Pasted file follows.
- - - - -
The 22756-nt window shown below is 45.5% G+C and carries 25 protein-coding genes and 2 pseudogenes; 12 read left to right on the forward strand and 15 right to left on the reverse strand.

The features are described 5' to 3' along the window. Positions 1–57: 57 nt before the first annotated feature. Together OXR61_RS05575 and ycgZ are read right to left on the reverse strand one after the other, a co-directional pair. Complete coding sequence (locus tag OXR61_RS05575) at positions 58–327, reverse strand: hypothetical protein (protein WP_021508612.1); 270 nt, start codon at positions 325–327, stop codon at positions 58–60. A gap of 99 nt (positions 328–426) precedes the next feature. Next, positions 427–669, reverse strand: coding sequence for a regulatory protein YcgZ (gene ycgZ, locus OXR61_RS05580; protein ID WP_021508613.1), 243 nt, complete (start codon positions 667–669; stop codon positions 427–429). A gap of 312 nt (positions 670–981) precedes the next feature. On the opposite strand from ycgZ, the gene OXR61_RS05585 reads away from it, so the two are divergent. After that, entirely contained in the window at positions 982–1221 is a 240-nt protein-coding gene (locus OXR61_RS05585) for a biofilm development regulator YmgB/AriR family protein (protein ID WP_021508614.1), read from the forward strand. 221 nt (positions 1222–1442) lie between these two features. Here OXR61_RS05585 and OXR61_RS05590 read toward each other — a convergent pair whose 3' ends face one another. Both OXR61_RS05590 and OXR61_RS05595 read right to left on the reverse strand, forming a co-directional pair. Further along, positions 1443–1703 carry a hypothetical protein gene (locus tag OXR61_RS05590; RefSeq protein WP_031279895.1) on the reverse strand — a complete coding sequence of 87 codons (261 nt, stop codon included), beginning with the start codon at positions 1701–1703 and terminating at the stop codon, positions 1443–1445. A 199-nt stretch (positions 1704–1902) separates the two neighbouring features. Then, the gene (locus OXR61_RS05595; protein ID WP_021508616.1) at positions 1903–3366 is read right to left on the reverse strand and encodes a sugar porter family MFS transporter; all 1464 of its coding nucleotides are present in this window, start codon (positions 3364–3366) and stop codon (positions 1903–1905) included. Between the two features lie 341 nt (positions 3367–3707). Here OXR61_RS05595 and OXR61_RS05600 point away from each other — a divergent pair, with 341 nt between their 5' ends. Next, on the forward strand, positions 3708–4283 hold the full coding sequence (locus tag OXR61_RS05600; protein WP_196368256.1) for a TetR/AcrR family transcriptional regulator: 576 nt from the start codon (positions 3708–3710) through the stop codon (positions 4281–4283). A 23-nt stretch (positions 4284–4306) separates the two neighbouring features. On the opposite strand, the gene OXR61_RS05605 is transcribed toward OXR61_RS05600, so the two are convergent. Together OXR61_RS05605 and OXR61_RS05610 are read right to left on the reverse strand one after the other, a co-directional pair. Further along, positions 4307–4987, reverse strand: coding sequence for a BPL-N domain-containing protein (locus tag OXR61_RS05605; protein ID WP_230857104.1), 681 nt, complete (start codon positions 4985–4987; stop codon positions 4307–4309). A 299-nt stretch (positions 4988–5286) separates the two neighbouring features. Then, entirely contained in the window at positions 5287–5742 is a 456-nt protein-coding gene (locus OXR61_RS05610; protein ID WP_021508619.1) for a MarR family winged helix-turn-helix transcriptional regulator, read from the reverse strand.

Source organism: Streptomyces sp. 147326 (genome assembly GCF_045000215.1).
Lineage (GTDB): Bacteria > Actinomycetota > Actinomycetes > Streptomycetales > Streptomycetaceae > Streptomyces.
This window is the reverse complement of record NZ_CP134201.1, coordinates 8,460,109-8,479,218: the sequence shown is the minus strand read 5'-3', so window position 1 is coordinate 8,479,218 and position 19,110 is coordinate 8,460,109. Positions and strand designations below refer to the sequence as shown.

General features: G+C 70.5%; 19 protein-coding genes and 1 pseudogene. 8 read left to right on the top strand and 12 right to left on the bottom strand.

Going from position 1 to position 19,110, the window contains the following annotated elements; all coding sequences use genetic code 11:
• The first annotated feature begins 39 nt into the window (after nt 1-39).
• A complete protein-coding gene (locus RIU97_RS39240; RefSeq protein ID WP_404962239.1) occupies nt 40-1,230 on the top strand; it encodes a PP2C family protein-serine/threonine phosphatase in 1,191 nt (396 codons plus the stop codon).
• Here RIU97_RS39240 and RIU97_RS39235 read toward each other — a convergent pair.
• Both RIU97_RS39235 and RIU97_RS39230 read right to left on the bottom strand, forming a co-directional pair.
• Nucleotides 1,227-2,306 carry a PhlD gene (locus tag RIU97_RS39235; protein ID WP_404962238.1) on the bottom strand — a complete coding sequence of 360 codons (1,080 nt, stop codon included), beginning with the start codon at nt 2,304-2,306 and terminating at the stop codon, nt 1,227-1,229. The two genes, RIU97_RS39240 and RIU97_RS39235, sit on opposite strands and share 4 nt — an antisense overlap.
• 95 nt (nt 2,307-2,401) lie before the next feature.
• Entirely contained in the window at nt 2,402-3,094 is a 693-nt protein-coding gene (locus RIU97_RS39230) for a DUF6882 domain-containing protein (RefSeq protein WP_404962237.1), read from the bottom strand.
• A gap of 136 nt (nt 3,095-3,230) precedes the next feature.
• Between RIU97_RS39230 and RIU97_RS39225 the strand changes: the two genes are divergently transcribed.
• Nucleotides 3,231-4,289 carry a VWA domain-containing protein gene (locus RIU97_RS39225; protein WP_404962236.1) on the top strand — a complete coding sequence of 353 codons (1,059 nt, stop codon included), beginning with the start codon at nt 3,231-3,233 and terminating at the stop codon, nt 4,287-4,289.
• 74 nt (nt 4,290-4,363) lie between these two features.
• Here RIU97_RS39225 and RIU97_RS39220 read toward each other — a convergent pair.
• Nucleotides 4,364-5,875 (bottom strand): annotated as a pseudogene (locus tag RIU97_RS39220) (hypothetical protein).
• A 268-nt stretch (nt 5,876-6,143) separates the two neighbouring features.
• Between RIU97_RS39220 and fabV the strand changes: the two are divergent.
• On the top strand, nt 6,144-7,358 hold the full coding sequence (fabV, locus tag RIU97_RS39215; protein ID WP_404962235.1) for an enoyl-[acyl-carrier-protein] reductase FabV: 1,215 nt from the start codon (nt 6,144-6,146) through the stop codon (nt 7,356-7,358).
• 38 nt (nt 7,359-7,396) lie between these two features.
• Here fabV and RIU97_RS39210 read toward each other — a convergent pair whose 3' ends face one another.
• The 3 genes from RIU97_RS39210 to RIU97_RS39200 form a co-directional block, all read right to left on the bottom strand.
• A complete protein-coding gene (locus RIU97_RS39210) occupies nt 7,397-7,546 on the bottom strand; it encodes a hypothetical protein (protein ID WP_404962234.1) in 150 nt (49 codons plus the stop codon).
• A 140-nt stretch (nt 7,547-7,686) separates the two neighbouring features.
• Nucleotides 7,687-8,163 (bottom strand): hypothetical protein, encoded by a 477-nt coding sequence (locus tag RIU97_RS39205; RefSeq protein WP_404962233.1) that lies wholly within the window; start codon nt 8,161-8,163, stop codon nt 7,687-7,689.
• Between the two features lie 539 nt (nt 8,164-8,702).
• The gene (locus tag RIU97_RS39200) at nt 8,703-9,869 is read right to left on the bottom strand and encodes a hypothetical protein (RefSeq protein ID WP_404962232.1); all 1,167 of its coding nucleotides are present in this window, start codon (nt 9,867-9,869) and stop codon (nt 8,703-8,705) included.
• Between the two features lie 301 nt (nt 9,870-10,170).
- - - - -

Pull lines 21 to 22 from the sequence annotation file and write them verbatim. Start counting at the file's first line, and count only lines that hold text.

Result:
• A 268-nt stretch (nt 5,876-6,143) separates the two neighbouring features.
• Between RIU97_RS39220 and fabV the strand changes: the two are divergent.